luxury sporting events, including polo and equestrian events,
golf, tennis, and premium international sports.
It will also feature athlete interviews, sporting trends,
fashion, sporting goods, travel information, and upcoming
Plank said the editor-in-chief will be announced shortly.
Plank can be reached at 404/432-6179 or preferrably via
e-mail at media@ sportingwomanquarterly.com.
(Media news continued
on next page)
Edition, Nov. 17, 2004, Page 4
THE JOURNAL TO AIR
NEWS ON WEEKENDS.
"The Wall Street Journal This Morning," an early
morning radio news program being carried by 80+ radio stations,
will expand to weekends beginning Jan. 8.
Besides highlighting the top business stories of the week,
each one-hour weekend show will have original material appropriate
for Saturdays and Sundays, including:
"Weekend Adviser"a look at movies,
DVDs, music and books.
"Takeoffs and Landings"exclusive
travel news, deals and tips.
"Home Front"an update on buying and
selling, design ideas and gear for the home.
"Stocks to Watch"a segment devoted
to stocks likely to move up or down in the weeks ahead.
There will also be news on autos, fitness, health, career-planning
and portfolio update ideas.
Cheryl Simone-Miller, who recently joined the Journal from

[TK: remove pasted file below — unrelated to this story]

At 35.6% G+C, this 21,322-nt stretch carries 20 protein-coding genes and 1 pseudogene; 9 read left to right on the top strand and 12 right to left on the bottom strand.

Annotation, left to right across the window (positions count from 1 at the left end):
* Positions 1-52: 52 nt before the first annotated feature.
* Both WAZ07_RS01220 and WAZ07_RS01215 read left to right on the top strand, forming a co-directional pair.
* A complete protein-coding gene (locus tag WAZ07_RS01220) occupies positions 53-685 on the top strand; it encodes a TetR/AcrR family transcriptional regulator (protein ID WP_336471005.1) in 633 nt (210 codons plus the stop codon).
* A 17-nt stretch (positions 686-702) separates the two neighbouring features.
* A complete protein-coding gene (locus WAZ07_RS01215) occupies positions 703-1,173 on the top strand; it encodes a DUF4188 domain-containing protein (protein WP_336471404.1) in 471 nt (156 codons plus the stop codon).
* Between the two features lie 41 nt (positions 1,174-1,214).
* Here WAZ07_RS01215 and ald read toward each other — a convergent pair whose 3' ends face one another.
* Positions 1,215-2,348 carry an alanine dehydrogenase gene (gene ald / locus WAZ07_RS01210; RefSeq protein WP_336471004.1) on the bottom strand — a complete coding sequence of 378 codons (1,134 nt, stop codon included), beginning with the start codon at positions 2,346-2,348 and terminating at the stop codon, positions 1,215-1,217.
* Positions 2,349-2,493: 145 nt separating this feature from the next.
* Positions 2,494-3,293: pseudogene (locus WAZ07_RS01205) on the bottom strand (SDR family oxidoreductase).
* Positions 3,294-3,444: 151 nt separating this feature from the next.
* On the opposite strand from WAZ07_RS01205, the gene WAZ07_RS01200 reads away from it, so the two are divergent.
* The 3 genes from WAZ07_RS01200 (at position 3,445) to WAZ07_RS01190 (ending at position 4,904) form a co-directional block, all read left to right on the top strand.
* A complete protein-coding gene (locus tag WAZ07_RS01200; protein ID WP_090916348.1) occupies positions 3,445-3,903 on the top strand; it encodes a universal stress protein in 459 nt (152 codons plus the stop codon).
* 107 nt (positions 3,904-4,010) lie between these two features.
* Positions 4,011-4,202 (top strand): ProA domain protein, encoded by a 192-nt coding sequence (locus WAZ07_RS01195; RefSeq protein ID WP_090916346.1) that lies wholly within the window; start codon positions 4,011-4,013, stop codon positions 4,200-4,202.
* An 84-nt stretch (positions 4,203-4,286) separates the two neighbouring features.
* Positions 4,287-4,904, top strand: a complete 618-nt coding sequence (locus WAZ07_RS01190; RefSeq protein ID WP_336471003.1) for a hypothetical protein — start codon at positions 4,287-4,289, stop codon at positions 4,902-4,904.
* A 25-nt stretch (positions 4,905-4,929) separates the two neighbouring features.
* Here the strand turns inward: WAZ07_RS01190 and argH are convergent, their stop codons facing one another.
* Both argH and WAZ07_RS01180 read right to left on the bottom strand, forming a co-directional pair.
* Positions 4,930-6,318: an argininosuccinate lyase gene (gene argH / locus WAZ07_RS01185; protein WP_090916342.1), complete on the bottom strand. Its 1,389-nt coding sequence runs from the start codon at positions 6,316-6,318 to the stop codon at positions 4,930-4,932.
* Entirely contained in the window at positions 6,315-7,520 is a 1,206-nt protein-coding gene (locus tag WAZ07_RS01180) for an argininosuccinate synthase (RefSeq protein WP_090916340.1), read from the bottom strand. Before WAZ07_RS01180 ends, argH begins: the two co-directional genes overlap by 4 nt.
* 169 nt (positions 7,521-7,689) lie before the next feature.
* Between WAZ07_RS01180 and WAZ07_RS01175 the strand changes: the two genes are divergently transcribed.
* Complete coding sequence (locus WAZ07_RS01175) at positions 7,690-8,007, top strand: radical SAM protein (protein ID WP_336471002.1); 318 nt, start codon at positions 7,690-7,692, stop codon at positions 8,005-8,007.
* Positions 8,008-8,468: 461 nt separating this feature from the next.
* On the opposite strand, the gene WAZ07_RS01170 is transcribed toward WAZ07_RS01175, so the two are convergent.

all-news WINS-AM, New York, will appear on the program,
which will be hosted by Michael Wallace, who is current
host of the weekday program.
Philip Morris will no longer publish Unlimited, a
custom magazine that was sent to two million smokers.
The quarterly magazine, which was published by Hachette
Filipacchi, was started in the early 1980s by Guy Smith
IV, who was PM's VP/corporate affairs and editor-in-chief.
The magazine, which was called PM back then, featured mostly
articles and photos about topics related to smokers rights.
When the name was changed to Unlimited about eight years
ago, the articles shifted to outdoor adventure travel, which
were linked to the items in a catalog that smokers could
buy with coupons clipped from Marlboro packages.
About a dozen people worked on the magazine, including
Kevin Haynes, who was editor-in-chief.
Graphic Arts Monthly,
a Reed Business Information magazine, has moved its editorial